For almost twenty years the KLR was “Off-The-Radar”, meaning this was NOT a brag to the world bike that you needed to check-in on like that of the U.S. Presidents whereabouts on any given day etc.! It had a life, likeability and sellability of it’s own! But….in order to remain “Relevant” Kawi’s KLR crew would need to give this bike some greatly needed updates (In 2007???). Were they Earth shattering? Not-so-much but they WERE a needed response to a market with which they could lose to better bikes. New wind cutting fairing: check!, more relaxed ride height: check!, better………better……better BUT almost all based on what customer modifications were being made out in the field. This updated and put the “2008” KLR back on the radar. Suddenly, the moto-press, adv enthusiasts and, especially KLR-heads woke up and took notice! KLR was back “On-The-Radar”! (Sidenote: The Venerable KLR falls “Off-The-Radar” in season 2019 2020 without ANY production whatsoever …..only to be resurrected and put back On-Radar again this year in 2021 being hailed as a 2022 bike to be available mid-year (We will believe it when we see it on showroom floors and in the woods!)
Is this the penultimate example of not only a particularly and very “Off-The-Radar” bike (That of the Ducati Scrambler of decades ago) that has made a comeback, but is also an example of a company In-Tune with the habits of riders and knew when and HOW to strike gold? Will this Scrambler’s various styles still be valid in another 5-10 years? Maybe not……but that is why Ducati is now offering “Bigger” scrams and more modernist street-fighter models as in the new “Nightshift”. Hey…….where did the “Icon” go? Falling Off-The-Radar…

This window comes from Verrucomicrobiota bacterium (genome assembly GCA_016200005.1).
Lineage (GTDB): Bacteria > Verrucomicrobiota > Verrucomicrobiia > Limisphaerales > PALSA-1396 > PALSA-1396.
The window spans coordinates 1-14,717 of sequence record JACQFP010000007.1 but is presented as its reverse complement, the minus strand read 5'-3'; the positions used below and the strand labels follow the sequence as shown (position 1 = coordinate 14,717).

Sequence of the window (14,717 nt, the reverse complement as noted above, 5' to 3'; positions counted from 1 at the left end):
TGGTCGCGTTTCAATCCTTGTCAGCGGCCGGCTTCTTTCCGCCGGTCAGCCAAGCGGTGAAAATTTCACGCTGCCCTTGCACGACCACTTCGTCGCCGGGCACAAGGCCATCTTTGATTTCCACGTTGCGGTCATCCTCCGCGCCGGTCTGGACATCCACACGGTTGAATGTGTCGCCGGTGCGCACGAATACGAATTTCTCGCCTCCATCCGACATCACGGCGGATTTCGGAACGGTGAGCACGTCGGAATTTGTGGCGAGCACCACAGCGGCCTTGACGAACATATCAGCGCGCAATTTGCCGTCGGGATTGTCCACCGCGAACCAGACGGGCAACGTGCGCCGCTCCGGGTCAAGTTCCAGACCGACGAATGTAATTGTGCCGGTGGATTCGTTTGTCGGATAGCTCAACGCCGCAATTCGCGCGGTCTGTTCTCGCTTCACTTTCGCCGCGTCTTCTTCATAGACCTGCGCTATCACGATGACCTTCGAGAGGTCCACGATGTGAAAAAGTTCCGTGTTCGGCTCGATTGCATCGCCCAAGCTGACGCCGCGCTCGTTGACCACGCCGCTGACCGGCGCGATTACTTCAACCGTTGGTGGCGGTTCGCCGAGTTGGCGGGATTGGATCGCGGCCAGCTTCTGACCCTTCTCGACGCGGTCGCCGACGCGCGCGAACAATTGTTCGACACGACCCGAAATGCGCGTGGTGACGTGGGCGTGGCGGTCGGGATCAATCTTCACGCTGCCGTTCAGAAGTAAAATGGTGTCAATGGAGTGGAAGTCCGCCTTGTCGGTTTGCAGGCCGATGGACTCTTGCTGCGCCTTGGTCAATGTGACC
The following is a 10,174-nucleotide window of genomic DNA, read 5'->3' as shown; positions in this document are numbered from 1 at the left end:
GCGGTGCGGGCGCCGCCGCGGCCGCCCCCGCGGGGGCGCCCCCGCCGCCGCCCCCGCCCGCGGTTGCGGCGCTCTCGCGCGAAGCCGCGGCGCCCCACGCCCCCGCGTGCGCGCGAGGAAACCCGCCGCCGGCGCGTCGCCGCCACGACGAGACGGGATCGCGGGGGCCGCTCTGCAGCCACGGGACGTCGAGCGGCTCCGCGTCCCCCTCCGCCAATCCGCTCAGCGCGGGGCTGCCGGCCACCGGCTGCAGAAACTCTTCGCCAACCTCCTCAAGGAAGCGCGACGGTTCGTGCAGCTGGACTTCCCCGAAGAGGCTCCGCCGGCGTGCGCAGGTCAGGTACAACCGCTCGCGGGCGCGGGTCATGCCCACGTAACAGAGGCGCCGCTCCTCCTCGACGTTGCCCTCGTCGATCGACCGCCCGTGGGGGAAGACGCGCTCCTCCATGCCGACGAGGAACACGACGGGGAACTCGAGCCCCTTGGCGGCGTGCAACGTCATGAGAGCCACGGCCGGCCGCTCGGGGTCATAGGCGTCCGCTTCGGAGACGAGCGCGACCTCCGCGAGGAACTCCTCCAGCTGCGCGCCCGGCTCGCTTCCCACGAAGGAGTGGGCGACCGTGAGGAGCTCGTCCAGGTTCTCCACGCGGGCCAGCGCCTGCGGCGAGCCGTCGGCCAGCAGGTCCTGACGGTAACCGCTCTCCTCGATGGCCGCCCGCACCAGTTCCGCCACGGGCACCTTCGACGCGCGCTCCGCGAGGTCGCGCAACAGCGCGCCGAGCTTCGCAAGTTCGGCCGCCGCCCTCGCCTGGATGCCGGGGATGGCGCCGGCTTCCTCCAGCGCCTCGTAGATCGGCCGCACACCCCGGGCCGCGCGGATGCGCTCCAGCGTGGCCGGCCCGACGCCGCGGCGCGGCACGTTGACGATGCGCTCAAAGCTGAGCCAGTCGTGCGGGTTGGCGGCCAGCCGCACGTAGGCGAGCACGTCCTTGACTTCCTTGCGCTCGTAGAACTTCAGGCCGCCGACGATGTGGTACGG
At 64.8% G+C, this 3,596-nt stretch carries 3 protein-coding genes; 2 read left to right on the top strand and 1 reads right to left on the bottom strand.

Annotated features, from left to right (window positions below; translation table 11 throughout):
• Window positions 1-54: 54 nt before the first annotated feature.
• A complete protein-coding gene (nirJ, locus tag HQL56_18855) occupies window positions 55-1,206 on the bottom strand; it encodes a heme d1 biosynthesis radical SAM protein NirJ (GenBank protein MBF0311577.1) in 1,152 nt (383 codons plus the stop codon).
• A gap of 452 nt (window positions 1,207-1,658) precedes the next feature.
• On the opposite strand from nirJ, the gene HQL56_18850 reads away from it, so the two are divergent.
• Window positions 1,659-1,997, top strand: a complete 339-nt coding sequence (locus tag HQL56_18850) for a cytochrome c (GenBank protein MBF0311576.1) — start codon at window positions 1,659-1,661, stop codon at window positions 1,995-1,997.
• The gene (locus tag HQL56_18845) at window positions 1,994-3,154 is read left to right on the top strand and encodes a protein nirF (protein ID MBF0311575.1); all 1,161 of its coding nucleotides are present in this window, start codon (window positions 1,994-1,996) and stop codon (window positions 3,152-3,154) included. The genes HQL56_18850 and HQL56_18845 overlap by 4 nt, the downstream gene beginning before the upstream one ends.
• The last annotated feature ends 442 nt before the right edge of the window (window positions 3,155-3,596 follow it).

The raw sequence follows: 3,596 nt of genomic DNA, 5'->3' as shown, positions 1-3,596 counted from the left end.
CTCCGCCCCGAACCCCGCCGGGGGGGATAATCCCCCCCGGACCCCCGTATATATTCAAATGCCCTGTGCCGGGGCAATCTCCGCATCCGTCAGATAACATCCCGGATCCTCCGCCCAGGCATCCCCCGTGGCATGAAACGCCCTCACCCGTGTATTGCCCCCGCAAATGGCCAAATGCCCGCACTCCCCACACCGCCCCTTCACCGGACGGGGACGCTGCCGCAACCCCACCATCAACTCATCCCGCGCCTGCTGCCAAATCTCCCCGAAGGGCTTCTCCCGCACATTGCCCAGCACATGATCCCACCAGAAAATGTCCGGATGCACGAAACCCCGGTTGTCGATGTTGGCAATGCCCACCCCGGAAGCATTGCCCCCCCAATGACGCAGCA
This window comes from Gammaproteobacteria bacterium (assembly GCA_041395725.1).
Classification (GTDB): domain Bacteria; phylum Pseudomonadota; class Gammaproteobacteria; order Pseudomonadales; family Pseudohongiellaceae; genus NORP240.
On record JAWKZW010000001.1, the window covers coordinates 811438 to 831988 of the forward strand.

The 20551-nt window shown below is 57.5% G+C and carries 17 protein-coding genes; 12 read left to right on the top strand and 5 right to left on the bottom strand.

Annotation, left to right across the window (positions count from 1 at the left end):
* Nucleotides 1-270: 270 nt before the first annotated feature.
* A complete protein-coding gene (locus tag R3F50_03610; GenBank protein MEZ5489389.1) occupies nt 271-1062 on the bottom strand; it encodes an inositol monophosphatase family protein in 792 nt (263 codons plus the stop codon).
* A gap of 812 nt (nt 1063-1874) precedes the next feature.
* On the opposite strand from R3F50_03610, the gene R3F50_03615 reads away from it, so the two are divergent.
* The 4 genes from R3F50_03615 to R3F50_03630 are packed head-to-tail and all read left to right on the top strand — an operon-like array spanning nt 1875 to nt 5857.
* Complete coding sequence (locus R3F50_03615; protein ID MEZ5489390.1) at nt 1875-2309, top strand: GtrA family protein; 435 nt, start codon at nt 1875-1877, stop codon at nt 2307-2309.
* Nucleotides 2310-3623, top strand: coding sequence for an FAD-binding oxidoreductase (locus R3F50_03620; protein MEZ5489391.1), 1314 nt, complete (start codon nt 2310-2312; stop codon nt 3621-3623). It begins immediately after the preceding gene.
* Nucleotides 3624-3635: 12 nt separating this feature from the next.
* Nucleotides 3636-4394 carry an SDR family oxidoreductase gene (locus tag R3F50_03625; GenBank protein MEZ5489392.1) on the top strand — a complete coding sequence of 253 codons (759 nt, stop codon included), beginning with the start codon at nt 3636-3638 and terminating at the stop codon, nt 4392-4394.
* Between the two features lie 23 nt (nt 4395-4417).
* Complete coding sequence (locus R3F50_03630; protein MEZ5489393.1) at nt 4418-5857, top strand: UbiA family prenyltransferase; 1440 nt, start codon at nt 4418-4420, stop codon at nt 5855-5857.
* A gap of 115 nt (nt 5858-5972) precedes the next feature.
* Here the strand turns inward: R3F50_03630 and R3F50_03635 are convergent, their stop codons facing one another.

Falling “Off” the radar is not necessarily a bad thing for either you, the riding enthusiast or, for that matter, even the top-most marquees out there. On the contrary, it can be a great sign that a wonderful bike is so good, for so many people that it becomes ubiquitous in it’s use and everyday importance.
The question is how will YOU improve your ride before the Big Bike Co does! Or will you wait for that “Newly Updated” model to make it’s way back on the Radar with the improvements that you already knew should be there!
Will you, the rider, make yourself richer with the money saved by buying the bike that is Off-the-Radar? Or will you make the industry richer by buying the latest version or newly introduced model that is seasonally, like clockwork “On-The-Radar”? It’s your choice, but either way Motosquirrel wants BOTH the industry and YOU to win together!
Keep Us On YOUR Radar!